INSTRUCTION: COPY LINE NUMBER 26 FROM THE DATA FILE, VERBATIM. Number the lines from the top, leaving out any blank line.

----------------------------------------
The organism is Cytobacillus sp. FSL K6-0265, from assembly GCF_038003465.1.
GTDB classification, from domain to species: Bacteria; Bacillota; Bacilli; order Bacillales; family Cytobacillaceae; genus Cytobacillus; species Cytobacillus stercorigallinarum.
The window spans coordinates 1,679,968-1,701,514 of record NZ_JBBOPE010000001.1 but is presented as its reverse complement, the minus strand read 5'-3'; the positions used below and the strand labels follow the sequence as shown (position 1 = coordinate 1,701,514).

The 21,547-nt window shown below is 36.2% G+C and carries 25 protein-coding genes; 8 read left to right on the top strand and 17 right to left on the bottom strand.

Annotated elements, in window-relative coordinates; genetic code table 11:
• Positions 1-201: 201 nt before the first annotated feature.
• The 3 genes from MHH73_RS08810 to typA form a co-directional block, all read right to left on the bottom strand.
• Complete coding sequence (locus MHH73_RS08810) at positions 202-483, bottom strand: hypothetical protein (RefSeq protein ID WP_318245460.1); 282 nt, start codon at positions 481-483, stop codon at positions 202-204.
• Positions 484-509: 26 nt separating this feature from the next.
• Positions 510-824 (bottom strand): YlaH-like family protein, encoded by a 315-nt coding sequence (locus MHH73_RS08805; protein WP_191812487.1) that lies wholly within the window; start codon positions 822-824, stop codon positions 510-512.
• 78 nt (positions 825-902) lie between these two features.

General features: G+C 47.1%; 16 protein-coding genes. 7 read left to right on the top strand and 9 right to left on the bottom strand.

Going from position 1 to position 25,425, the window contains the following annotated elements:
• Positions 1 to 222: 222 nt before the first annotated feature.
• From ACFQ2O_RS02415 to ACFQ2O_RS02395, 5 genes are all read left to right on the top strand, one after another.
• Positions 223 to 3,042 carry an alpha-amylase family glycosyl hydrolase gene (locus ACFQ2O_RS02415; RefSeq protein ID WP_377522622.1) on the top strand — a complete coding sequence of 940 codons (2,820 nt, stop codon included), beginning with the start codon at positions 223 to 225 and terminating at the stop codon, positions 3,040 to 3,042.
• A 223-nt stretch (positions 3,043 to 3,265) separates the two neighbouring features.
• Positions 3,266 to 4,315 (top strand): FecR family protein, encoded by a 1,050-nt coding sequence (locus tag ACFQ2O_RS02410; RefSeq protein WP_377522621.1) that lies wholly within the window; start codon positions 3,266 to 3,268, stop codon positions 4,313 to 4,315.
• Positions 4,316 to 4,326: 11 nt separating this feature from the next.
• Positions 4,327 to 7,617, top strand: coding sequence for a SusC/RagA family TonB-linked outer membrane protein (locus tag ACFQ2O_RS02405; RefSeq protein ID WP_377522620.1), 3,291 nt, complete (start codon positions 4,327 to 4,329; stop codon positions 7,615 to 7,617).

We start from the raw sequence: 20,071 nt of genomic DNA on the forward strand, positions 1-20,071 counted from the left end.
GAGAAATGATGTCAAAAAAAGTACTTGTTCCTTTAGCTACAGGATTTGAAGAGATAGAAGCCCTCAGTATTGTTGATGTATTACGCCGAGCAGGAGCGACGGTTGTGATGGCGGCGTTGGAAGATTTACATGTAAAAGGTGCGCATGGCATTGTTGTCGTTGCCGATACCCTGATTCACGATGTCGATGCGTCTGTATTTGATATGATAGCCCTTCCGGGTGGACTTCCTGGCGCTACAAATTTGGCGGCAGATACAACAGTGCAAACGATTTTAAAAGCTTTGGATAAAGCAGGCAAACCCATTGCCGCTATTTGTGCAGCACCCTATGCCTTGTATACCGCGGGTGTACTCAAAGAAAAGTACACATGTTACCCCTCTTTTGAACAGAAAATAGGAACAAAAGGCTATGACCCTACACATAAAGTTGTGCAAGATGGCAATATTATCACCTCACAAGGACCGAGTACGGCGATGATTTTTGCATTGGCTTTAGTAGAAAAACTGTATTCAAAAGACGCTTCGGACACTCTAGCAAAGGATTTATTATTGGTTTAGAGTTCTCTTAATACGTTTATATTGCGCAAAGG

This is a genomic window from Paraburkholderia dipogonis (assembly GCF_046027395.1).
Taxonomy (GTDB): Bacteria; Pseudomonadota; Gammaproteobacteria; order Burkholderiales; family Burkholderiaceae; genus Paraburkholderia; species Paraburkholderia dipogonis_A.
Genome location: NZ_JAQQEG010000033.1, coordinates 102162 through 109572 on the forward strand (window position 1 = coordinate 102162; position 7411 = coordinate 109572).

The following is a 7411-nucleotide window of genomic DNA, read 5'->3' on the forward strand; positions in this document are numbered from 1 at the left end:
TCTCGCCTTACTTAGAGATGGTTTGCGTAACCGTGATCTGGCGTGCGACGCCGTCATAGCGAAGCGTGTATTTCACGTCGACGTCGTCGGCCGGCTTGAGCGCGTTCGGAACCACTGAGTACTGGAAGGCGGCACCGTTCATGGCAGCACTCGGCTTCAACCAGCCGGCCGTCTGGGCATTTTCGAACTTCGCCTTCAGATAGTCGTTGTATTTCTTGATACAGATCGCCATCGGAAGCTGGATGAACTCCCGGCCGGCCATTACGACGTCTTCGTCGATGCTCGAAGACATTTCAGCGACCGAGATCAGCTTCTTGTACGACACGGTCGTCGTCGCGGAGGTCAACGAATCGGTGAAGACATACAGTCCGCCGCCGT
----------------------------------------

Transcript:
The following is a 7411-nucleotide window of genomic DNA, read 5'->3' on the forward strand; positions in this document are numbered from 1 at the left end: